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Missouri Stands Up To Elderly Falls

Ruzanna Harutyunyan's picture

Slips and falls now rank as the leading cause of injury deaths among people 65 and older, and Missouri's rate of death by falling is 31 percent higher than the national average. Those sobering statistics illustrate the size of the problem and the enormous costs that falls have on society, said Margaret Donnelly, director of the Missouri Department of Health and Senior Services.

Public and private health groups have joined together to sponsor Falls Prevention Awareness Day on Sept. 22 in an effort to show that falls can be prevented and are not a natural part of aging.

"We need to do more to educate the public about the serious problem of falls in older people, and how family, friends, caregivers and the elderly themselves can prevent falls," Donnelly said. "Falls Prevention Awareness Day is a starting point, a way to educate people on the problem."

Gov. Jay Nixon issued a proclamation declaring Sept. 22 Falls Prevention Awareness Day. The first day of fall has been designated as a national Falls Prevention day. And more than 20 events are planned throughout Missouri to help spread the news that falls are preventable. Older adults can take five simple actions to protect their independence and reduce their risk of falling. They can:

* Exercise regularly. Exercise programs that increase strength and improve balance are especially good.

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* Ask their doctor or pharmacist to review their medicines – both prescription and over-the-counter – to reduce side effects and interactions that could cause dizziness or an unsteady gait.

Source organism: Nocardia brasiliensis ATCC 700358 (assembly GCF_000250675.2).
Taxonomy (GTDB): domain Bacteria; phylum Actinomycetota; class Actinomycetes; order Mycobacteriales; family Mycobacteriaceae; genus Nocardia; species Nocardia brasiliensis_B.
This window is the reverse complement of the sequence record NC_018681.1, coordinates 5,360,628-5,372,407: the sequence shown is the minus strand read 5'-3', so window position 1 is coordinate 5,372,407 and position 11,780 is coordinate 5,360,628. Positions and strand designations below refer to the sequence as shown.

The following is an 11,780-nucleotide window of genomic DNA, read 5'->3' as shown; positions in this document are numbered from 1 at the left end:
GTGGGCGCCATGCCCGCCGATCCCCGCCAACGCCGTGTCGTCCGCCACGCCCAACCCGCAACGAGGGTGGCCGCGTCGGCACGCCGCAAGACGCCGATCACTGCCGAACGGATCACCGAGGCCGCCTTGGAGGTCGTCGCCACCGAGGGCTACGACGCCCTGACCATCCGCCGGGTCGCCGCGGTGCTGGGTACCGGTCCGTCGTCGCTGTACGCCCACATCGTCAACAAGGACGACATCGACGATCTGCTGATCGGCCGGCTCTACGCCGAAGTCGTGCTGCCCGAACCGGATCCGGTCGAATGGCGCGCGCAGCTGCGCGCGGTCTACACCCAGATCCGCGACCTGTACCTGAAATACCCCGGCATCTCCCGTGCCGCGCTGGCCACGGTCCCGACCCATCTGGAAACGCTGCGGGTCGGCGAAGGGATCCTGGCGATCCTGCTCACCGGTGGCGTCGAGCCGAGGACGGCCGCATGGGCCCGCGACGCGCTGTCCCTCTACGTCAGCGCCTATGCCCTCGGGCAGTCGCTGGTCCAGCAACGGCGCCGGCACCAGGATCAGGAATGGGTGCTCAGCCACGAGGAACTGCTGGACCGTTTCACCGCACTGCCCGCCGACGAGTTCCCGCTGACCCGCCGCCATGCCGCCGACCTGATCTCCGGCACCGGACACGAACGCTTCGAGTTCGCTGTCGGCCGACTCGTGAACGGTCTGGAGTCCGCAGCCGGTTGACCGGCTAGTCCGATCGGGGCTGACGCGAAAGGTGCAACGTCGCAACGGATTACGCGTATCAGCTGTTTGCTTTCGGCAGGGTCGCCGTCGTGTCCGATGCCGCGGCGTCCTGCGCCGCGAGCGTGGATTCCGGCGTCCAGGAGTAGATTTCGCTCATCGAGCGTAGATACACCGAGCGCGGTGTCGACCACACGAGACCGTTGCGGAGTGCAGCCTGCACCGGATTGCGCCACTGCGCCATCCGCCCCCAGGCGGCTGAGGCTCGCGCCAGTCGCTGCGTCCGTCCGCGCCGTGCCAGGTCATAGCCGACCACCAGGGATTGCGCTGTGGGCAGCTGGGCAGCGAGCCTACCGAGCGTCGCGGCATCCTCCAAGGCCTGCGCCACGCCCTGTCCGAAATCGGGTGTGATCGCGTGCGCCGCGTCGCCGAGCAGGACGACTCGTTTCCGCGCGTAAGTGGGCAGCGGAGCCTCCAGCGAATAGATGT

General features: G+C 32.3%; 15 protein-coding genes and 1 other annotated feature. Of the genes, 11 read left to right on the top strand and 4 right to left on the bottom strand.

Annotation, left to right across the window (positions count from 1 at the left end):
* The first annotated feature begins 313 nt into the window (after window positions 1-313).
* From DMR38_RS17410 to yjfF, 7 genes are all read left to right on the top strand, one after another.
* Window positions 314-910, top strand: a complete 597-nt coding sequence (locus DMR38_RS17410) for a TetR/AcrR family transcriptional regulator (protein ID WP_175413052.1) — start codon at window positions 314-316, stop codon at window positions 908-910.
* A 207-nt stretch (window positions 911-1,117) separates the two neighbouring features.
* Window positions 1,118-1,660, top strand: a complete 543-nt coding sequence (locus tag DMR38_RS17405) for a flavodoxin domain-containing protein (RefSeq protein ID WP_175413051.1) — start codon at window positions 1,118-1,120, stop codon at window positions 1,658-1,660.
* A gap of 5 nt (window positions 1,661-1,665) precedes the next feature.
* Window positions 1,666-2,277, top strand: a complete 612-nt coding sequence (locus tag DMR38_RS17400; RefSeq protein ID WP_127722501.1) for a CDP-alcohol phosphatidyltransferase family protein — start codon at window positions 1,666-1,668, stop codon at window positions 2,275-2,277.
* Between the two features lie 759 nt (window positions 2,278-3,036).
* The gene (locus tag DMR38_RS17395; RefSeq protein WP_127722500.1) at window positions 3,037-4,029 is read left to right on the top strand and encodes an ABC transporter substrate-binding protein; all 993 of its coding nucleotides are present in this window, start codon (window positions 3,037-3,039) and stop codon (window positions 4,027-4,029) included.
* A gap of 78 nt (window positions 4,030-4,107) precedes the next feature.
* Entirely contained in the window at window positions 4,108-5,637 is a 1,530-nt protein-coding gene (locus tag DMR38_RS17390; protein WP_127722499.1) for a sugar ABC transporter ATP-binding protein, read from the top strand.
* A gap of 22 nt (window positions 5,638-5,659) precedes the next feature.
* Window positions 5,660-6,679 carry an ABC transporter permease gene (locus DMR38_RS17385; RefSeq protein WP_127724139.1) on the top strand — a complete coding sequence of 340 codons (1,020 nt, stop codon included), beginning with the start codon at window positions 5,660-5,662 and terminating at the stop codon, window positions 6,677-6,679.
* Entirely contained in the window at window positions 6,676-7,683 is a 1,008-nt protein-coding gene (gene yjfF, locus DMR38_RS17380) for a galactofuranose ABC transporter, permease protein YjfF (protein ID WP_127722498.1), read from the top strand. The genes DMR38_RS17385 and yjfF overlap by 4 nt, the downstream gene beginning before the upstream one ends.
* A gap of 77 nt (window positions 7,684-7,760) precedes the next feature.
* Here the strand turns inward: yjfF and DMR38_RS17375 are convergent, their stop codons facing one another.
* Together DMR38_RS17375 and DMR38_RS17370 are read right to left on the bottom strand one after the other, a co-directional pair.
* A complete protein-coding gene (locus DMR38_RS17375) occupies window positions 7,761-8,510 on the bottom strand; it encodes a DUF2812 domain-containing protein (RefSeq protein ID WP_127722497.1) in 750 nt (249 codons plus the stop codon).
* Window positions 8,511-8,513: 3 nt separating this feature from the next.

* Have their eyes checked at least once a year.

* Improve the lighting in their home.

* Reduce the hazards in their home that lead to falls, such as loose carpets, lack of bathroom safety equipment, and slippery or uneven surfaces.

A list of Falls Prevention events is located at www.dhss.mo.gov . In Jefferson City, for example, an informational health fair will be held from 10 a.m. to 2 p.m. in the Capital Mall Senior Center to draw attention to the problem. Activities will include balance testing, medication consultations, and bone density and other health screenings. A healthy-home exhibit will offer tips on how to prevent falls in one's home.

The events are sponsored by the Show Me Falls-Free Missouri Coalition, a group of more than 20 associations that works to reduce falls and fall-related injuries among older adults.

Members include the Clay County Public Health Center, the Missouri Alliance for Home Care, the Missouri Association of Area Agencies on Aging, the Missouri Pharmacy Association, the Missouri Physical Therapy Association, the Missouri Department of Health and Senior Services, St. Louis regional OASIS, and others.